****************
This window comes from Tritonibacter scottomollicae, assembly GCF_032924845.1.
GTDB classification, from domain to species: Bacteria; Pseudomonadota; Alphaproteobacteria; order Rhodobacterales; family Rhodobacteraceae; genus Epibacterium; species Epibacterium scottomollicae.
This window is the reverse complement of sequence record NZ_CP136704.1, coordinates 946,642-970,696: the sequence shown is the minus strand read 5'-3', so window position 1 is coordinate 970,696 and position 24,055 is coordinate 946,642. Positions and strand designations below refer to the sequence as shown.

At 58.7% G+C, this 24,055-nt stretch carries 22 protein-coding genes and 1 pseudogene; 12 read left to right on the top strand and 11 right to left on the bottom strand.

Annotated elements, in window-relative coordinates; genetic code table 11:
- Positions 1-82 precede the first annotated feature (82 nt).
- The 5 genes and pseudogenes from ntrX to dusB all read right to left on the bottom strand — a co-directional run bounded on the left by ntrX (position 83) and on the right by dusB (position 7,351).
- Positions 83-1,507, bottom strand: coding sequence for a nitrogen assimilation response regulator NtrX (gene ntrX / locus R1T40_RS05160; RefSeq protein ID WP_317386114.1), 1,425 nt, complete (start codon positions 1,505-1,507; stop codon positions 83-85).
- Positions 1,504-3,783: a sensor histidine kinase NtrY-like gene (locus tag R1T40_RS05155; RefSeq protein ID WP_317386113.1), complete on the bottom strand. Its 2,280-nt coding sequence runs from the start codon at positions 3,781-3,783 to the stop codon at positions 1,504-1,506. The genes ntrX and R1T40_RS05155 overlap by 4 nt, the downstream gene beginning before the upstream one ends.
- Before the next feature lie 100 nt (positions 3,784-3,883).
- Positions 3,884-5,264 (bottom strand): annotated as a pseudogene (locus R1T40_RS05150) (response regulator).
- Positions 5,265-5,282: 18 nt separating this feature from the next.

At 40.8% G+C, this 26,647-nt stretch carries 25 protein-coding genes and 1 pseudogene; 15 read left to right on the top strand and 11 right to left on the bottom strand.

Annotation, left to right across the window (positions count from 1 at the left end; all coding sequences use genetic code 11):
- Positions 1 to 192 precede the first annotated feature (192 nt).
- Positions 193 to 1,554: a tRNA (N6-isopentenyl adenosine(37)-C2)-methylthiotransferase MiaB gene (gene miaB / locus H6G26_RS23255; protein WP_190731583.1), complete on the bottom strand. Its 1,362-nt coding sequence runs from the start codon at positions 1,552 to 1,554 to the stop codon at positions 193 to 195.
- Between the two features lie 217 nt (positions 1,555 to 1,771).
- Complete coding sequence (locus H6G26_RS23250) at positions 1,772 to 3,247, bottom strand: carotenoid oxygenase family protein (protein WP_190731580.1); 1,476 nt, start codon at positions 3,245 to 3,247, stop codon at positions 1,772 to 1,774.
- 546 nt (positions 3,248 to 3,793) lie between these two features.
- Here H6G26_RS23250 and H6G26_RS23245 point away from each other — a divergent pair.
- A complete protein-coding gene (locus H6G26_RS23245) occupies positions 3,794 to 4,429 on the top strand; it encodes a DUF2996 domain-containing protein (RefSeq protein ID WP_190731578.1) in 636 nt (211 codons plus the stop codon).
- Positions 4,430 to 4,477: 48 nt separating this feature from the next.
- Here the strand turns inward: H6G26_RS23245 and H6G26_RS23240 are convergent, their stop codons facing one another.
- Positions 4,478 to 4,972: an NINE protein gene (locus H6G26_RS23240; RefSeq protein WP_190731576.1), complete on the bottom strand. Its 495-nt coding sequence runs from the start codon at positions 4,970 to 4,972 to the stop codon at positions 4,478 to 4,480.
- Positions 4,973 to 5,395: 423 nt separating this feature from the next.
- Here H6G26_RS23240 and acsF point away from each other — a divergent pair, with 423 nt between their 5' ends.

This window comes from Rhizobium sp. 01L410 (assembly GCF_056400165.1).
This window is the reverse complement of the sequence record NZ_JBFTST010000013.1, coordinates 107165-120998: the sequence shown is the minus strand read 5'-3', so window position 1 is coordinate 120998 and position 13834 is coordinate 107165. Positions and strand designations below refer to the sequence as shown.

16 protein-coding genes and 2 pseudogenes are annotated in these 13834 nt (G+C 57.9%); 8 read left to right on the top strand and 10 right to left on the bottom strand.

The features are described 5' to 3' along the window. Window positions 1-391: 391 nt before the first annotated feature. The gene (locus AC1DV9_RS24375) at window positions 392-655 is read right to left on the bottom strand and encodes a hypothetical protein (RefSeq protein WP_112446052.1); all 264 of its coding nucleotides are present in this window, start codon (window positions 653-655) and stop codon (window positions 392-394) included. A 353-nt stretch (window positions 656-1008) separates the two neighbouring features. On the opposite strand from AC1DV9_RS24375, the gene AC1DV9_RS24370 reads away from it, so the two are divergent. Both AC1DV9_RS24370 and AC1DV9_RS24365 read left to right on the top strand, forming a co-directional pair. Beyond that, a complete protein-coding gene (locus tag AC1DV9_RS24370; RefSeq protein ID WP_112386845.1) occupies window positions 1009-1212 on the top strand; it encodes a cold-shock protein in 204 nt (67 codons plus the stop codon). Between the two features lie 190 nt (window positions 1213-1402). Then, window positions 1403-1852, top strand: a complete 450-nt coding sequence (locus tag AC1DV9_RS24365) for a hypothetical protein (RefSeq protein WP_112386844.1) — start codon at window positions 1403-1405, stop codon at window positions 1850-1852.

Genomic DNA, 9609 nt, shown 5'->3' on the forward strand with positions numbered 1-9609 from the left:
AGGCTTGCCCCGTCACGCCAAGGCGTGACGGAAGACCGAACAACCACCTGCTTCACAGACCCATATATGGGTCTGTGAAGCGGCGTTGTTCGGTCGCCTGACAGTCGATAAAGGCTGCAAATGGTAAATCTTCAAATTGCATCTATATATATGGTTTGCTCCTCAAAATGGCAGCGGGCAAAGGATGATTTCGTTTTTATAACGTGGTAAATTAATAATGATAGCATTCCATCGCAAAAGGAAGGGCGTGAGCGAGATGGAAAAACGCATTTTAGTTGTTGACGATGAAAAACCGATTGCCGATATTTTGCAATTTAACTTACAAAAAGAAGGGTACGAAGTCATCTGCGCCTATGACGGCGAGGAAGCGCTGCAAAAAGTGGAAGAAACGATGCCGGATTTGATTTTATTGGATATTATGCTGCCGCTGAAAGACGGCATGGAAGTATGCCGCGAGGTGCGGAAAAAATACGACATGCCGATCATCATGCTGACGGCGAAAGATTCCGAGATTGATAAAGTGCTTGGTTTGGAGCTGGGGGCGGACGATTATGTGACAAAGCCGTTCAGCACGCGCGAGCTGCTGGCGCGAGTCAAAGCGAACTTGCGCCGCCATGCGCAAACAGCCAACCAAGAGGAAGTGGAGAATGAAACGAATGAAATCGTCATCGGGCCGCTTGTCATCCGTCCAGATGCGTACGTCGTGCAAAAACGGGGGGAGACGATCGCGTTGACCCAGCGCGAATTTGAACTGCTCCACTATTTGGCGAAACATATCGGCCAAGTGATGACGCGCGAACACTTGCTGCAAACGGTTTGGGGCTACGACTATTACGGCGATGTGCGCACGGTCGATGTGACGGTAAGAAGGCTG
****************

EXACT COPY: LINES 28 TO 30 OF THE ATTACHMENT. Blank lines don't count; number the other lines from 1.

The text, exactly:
This window is the reverse complement of the sequence record NZ_JBFTST010000013.1, coordinates 107165-120998: the sequence shown is the minus strand read 5'-3', so window position 1 is coordinate 120998 and position 13834 is coordinate 107165. Positions and strand designations below refer to the sequence as shown.

16 protein-coding genes and 2 pseudogenes are annotated in these 13834 nt (G+C 57.9%); 8 read left to right on the top strand and 10 right to left on the bottom strand.

The features are described 5' to 3' along the window. Window positions 1-391: 391 nt before the first annotated feature. The gene (locus AC1DV9_RS24375) at window positions 392-655 is read right to left on the bottom strand and encodes a hypothetical protein (RefSeq protein WP_112446052.1); all 264 of its coding nucleotides are present in this window, start codon (window positions 653-655) and stop codon (window positions 392-394) included. A 353-nt stretch (window positions 656-1008) separates the two neighbouring features. On the opposite strand from AC1DV9_RS24375, the gene AC1DV9_RS24370 reads away from it, so the two are divergent. Both AC1DV9_RS24370 and AC1DV9_RS24365 read left to right on the top strand, forming a co-directional pair. Beyond that, a complete protein-coding gene (locus tag AC1DV9_RS24370; RefSeq protein ID WP_112386845.1) occupies window positions 1009-1212 on the top strand; it encodes a cold-shock protein in 204 nt (67 codons plus the stop codon). Between the two features lie 190 nt (window positions 1213-1402). Then, window positions 1403-1852, top strand: a complete 450-nt coding sequence (locus tag AC1DV9_RS24365) for a hypothetical protein (RefSeq protein WP_112386844.1) — start codon at window positions 1403-1405, stop codon at window positions 1850-1852.